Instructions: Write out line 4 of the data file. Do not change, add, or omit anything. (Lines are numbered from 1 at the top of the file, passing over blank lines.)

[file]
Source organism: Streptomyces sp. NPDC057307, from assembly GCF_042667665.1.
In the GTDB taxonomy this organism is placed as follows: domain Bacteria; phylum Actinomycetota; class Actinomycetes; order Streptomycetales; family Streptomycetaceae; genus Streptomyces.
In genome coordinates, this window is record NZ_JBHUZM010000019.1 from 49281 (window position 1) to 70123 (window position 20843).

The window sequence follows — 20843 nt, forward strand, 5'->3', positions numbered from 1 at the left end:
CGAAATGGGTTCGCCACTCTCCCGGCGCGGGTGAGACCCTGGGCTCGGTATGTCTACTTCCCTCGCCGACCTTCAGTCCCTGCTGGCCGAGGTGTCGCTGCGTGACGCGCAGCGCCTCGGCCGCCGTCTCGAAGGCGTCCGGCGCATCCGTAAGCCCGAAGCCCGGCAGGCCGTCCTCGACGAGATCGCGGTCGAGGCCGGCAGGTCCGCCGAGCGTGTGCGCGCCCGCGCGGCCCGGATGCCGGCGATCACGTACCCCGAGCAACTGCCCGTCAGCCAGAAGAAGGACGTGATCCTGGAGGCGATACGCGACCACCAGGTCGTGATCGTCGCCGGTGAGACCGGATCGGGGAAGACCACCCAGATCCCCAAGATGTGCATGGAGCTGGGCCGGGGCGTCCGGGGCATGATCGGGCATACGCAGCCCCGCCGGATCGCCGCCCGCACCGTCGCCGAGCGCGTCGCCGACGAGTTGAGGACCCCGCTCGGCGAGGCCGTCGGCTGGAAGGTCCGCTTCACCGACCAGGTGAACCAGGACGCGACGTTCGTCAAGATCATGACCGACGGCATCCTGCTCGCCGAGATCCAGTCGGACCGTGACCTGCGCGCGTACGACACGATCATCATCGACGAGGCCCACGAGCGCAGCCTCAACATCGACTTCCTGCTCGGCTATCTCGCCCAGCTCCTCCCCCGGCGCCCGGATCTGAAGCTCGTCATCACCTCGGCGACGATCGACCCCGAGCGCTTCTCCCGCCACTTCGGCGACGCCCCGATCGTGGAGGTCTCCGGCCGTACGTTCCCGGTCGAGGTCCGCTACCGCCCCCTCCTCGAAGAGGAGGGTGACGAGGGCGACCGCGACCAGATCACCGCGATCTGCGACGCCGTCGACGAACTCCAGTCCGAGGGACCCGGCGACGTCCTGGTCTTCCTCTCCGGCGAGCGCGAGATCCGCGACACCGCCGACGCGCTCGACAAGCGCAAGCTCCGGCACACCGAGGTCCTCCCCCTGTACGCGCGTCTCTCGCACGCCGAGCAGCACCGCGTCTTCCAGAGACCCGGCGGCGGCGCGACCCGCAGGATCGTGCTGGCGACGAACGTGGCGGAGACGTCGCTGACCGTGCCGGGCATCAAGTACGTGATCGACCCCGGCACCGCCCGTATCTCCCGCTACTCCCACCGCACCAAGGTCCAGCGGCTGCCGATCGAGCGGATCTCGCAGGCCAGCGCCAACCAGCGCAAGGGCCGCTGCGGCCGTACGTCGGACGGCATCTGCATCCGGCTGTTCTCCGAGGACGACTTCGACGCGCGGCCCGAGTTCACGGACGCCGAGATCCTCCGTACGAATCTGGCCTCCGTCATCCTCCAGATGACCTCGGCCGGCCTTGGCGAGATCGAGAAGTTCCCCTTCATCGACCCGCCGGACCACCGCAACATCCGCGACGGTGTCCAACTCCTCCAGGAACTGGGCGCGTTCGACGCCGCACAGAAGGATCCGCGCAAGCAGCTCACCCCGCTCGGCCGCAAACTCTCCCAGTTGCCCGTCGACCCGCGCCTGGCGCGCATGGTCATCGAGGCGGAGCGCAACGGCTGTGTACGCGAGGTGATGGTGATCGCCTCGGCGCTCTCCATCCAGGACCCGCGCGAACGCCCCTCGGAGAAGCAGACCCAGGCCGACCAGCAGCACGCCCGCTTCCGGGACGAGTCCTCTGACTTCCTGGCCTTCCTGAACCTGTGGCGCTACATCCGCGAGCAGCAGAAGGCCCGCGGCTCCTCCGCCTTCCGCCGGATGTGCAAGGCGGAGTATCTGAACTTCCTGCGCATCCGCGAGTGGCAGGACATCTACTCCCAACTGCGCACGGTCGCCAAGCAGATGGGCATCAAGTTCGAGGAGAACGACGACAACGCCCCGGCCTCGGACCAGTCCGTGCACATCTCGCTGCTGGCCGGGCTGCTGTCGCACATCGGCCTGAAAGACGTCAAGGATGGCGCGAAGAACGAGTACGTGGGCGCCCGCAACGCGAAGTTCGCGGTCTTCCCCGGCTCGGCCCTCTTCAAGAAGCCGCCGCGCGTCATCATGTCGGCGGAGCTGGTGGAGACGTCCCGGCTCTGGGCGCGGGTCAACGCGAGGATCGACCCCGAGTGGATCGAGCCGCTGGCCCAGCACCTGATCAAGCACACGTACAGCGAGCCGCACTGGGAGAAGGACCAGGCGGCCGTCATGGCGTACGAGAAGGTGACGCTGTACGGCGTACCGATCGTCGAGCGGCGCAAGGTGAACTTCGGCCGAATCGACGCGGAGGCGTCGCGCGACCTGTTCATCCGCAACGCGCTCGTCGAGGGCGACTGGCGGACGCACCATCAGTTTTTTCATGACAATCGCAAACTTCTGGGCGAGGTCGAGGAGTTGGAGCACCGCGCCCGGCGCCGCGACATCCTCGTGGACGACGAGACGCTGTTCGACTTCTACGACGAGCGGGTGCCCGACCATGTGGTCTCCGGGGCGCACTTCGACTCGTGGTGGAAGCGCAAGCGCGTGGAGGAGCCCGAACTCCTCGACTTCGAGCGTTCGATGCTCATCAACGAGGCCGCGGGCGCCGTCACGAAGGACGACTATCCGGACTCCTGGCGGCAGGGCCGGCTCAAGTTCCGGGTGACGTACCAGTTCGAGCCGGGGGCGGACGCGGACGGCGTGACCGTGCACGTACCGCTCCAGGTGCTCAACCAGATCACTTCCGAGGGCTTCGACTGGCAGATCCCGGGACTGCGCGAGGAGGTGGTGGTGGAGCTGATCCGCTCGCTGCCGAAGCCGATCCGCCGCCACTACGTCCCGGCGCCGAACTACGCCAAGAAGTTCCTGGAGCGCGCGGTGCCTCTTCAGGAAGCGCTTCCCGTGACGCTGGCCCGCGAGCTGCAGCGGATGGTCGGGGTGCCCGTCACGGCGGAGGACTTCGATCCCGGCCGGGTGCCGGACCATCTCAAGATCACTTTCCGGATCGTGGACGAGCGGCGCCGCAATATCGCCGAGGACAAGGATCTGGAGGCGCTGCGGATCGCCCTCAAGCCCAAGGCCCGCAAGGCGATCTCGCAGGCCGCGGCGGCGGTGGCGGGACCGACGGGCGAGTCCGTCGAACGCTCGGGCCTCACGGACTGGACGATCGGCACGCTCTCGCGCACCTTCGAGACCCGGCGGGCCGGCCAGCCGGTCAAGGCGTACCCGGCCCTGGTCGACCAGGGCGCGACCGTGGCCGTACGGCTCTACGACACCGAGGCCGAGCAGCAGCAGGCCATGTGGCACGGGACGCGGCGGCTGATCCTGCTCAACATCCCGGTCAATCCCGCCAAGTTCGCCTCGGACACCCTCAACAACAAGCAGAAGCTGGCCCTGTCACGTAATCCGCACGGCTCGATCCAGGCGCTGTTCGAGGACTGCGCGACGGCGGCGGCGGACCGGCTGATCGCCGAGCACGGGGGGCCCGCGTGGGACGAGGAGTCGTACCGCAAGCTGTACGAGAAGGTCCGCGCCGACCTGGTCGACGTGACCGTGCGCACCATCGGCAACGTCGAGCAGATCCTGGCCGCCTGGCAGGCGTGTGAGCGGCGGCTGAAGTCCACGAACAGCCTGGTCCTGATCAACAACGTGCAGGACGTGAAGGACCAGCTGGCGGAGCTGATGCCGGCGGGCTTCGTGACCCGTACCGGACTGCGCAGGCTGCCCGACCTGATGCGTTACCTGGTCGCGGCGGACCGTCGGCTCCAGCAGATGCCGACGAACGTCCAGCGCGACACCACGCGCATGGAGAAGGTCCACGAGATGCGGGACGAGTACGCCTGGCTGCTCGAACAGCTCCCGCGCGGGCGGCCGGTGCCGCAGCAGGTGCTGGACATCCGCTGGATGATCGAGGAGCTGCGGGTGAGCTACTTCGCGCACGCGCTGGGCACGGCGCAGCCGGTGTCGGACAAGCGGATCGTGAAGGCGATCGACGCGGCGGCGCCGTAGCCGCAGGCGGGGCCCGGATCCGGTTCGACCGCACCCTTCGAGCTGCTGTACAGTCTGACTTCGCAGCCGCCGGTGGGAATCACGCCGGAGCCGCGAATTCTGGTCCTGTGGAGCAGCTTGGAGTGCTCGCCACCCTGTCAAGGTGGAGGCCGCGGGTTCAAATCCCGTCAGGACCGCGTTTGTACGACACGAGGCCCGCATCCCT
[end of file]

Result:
The window sequence follows — 20843 nt, forward strand, 5'->3', positions numbered from 1 at the left end: